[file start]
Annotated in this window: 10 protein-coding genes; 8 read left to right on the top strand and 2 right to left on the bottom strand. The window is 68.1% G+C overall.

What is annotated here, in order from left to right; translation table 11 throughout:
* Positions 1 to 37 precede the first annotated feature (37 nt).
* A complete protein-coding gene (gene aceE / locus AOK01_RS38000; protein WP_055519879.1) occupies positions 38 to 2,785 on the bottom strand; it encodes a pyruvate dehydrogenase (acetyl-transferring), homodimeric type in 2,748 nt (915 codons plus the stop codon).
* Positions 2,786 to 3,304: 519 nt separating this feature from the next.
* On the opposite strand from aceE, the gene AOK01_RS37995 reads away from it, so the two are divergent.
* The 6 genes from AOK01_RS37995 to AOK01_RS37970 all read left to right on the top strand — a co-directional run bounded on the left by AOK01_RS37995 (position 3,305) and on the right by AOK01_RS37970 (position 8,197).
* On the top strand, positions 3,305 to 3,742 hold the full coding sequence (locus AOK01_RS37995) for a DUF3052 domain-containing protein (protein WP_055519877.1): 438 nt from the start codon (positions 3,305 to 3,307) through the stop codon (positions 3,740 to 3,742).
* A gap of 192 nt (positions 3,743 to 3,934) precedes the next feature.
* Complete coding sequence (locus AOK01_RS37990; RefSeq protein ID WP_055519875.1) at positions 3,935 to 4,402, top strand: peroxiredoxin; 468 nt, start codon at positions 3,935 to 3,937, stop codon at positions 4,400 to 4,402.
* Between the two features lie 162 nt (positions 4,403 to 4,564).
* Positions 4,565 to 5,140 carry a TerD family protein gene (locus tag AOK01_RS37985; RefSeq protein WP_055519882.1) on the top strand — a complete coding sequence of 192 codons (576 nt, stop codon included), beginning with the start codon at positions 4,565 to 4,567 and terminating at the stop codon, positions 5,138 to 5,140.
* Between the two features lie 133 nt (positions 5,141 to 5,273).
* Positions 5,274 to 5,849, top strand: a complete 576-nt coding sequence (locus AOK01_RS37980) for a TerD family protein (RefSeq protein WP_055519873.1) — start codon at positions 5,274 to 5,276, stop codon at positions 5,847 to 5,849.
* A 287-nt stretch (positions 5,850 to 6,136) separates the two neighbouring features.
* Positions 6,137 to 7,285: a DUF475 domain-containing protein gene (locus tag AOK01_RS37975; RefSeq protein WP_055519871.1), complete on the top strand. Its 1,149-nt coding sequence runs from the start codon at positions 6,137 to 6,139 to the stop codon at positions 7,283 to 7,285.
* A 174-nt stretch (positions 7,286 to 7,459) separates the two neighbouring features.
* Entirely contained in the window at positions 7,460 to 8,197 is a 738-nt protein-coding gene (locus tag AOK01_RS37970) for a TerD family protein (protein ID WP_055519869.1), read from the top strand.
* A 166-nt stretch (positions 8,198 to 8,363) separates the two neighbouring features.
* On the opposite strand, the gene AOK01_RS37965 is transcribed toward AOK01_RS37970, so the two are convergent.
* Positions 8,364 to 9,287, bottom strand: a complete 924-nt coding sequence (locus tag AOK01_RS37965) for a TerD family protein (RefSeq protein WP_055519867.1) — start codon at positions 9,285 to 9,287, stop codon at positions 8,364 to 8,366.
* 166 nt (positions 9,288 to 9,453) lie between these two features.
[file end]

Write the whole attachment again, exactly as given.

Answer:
Annotated in this window: 10 protein-coding genes; 8 read left to right on the top strand and 2 right to left on the bottom strand. The window is 68.1% G+C overall.

What is annotated here, in order from left to right; translation table 11 throughout:
* Positions 1 to 37 precede the first annotated feature (37 nt).
* A complete protein-coding gene (gene aceE / locus AOK01_RS38000; protein WP_055519879.1) occupies positions 38 to 2,785 on the bottom strand; it encodes a pyruvate dehydrogenase (acetyl-transferring), homodimeric type in 2,748 nt (915 codons plus the stop codon).
* Positions 2,786 to 3,304: 519 nt separating this feature from the next.
* On the opposite strand from aceE, the gene AOK01_RS37995 reads away from it, so the two are divergent.
* The 6 genes from AOK01_RS37995 to AOK01_RS37970 all read left to right on the top strand — a co-directional run bounded on the left by AOK01_RS37995 (position 3,305) and on the right by AOK01_RS37970 (position 8,197).
* On the top strand, positions 3,305 to 3,742 hold the full coding sequence (locus AOK01_RS37995) for a DUF3052 domain-containing protein (protein WP_055519877.1): 438 nt from the start codon (positions 3,305 to 3,307) through the stop codon (positions 3,740 to 3,742).
* A gap of 192 nt (positions 3,743 to 3,934) precedes the next feature.
* Complete coding sequence (locus AOK01_RS37990; RefSeq protein ID WP_055519875.1) at positions 3,935 to 4,402, top strand: peroxiredoxin; 468 nt, start codon at positions 3,935 to 3,937, stop codon at positions 4,400 to 4,402.
* Between the two features lie 162 nt (positions 4,403 to 4,564).
* Positions 4,565 to 5,140 carry a TerD family protein gene (locus tag AOK01_RS37985; RefSeq protein WP_055519882.1) on the top strand — a complete coding sequence of 192 codons (576 nt, stop codon included), beginning with the start codon at positions 4,565 to 4,567 and terminating at the stop codon, positions 5,138 to 5,140.
* Between the two features lie 133 nt (positions 5,141 to 5,273).
* Positions 5,274 to 5,849, top strand: a complete 576-nt coding sequence (locus AOK01_RS37980) for a TerD family protein (RefSeq protein WP_055519873.1) — start codon at positions 5,274 to 5,276, stop codon at positions 5,847 to 5,849.
* A 287-nt stretch (positions 5,850 to 6,136) separates the two neighbouring features.
* Positions 6,137 to 7,285: a DUF475 domain-containing protein gene (locus tag AOK01_RS37975; RefSeq protein WP_055519871.1), complete on the top strand. Its 1,149-nt coding sequence runs from the start codon at positions 6,137 to 6,139 to the stop codon at positions 7,283 to 7,285.
* A 174-nt stretch (positions 7,286 to 7,459) separates the two neighbouring features.
* Entirely contained in the window at positions 7,460 to 8,197 is a 738-nt protein-coding gene (locus tag AOK01_RS37970) for a TerD family protein (protein ID WP_055519869.1), read from the top strand.
* A 166-nt stretch (positions 8,198 to 8,363) separates the two neighbouring features.
* On the opposite strand, the gene AOK01_RS37965 is transcribed toward AOK01_RS37970, so the two are convergent.
* Positions 8,364 to 9,287, bottom strand: a complete 924-nt coding sequence (locus tag AOK01_RS37965) for a TerD family protein (RefSeq protein WP_055519867.1) — start codon at positions 9,285 to 9,287, stop codon at positions 8,364 to 8,366.
* 166 nt (positions 9,288 to 9,453) lie between these two features.